Mortgage rates push higher in late March

The rate for a 30-year fixed-rate mortgage exceeded 4 percent for the first time since October 2011 during the week ending March 22, Freddie Mac reports.

The rate for a 30-year fixed-rate mortgage exceeded 4 percent for the first time since October 2011 during the week ending March 22, Freddie Mac reports.

According to the mortgage giant's Primary Mortgage Market Survey, the rate for a 30-year FRM increased to an average of 4.09 percent from 3.92 percent a week earlier. Despite the increase, the rate is still well below the average a year ago when it hovered at 4.81 percent. In addition, the rate for a 15-year FRM also rose, climbing to 3.3 percent, from 3.16 percent the previous week.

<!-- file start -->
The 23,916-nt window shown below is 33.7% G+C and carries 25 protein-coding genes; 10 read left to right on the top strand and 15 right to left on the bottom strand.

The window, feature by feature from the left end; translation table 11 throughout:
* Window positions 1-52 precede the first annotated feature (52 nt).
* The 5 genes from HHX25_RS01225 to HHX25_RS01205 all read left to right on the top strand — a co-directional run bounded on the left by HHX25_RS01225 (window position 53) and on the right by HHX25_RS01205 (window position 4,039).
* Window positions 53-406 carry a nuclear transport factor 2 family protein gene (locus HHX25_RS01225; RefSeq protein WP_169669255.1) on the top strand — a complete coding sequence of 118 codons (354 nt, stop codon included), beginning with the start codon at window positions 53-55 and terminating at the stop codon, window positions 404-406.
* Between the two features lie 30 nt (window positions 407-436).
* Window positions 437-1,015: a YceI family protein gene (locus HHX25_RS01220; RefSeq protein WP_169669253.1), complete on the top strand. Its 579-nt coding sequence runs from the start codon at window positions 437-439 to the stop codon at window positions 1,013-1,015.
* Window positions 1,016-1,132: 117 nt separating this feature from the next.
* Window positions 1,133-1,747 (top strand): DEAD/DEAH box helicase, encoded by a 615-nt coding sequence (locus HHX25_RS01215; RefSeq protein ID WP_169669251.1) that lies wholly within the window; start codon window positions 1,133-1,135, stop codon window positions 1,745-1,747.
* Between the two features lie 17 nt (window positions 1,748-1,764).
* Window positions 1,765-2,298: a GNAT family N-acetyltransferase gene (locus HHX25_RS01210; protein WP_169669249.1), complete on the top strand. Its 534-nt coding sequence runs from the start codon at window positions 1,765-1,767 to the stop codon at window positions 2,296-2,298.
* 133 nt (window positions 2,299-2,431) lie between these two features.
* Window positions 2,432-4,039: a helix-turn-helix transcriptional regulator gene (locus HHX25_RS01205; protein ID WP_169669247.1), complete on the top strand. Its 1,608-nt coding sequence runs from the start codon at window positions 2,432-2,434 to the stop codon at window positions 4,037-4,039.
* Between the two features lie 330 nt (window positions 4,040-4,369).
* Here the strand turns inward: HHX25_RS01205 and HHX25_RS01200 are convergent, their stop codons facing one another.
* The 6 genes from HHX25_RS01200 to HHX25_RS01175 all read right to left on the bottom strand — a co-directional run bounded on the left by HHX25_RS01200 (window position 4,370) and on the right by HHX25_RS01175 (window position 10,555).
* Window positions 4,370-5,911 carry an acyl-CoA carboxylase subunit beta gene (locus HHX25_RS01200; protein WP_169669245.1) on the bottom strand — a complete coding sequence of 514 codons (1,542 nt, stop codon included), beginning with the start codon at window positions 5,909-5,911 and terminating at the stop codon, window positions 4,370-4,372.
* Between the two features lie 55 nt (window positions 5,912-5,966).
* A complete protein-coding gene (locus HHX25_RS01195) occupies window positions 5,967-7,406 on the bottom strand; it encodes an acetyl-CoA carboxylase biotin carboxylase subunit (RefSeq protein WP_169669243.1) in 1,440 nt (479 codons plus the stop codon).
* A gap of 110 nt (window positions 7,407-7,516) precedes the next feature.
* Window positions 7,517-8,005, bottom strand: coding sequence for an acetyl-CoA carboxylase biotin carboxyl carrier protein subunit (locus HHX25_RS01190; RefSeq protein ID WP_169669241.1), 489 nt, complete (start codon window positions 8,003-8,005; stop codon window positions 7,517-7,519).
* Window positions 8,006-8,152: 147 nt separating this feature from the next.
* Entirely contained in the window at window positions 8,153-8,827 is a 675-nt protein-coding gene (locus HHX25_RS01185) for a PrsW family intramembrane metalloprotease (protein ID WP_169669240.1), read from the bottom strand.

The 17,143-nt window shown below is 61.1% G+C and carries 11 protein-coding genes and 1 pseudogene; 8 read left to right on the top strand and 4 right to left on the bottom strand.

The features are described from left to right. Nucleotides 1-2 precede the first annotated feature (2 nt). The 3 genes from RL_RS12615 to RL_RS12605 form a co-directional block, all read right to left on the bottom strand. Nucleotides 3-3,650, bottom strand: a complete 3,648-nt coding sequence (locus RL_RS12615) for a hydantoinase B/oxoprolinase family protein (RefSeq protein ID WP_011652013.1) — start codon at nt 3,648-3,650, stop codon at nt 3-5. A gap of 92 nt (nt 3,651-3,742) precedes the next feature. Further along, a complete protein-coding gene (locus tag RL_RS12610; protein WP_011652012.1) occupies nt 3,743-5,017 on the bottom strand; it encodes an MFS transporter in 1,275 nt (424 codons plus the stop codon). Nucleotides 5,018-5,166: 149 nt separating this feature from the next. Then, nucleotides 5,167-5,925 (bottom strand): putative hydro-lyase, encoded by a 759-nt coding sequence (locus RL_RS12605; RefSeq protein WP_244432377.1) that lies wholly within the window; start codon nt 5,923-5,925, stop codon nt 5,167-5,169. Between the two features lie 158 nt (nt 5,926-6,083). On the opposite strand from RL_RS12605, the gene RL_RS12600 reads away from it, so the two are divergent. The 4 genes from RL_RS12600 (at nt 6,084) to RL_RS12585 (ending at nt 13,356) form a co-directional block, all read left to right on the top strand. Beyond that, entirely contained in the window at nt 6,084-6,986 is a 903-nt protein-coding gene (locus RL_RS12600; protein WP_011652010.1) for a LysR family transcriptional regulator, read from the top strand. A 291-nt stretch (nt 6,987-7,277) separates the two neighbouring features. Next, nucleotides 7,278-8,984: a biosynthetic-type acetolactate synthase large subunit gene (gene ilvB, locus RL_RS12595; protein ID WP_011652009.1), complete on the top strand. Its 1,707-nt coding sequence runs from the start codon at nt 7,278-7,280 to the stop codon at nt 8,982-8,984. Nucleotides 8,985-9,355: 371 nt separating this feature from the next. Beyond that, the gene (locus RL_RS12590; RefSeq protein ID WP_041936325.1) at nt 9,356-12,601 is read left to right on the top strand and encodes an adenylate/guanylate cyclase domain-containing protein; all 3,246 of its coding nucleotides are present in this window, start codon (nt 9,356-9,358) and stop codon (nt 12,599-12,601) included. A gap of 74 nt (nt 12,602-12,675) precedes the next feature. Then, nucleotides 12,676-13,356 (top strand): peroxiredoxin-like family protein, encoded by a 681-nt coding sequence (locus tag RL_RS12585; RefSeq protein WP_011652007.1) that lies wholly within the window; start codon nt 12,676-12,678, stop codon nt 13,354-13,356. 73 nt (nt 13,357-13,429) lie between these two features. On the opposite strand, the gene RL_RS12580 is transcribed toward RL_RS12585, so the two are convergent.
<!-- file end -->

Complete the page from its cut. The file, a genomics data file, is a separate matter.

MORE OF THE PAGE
"Mortgage rates are catching up with increases in U.S. Treasury bond yields placing the average 30-year fixed mortgage rate above 4 percent for the first time since the end of October 2011," said Freddie Mac vice president and chief economist Frank Nothaft.

Meanwhile, mortgage records show that the rate for 5- and 1- year Treasury-indexed hybrid adjustable-rate mortgages rose to an average of 2.96 and 2.84 percent, respectively.

Despite the increase, the current relationship between mortgage rates, home prices and median household income is still maintaining housing affordability at an all-time high.



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